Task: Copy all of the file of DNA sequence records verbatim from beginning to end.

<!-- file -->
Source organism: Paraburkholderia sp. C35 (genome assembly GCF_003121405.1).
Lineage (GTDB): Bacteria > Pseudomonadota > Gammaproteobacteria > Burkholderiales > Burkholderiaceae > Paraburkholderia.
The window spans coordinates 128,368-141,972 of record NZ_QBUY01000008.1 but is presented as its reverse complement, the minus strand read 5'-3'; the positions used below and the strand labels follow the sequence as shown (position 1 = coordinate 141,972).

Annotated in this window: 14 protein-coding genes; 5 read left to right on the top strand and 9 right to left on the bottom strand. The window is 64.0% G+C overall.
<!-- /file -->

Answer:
Source organism: Paraburkholderia sp. C35 (genome assembly GCF_003121405.1).
Lineage (GTDB): Bacteria > Pseudomonadota > Gammaproteobacteria > Burkholderiales > Burkholderiaceae > Paraburkholderia.
The window spans coordinates 128,368-141,972 of record NZ_QBUY01000008.1 but is presented as its reverse complement, the minus strand read 5'-3'; the positions used below and the strand labels follow the sequence as shown (position 1 = coordinate 141,972).

Annotated in this window: 14 protein-coding genes; 5 read left to right on the top strand and 9 right to left on the bottom strand. The window is 64.0% G+C overall.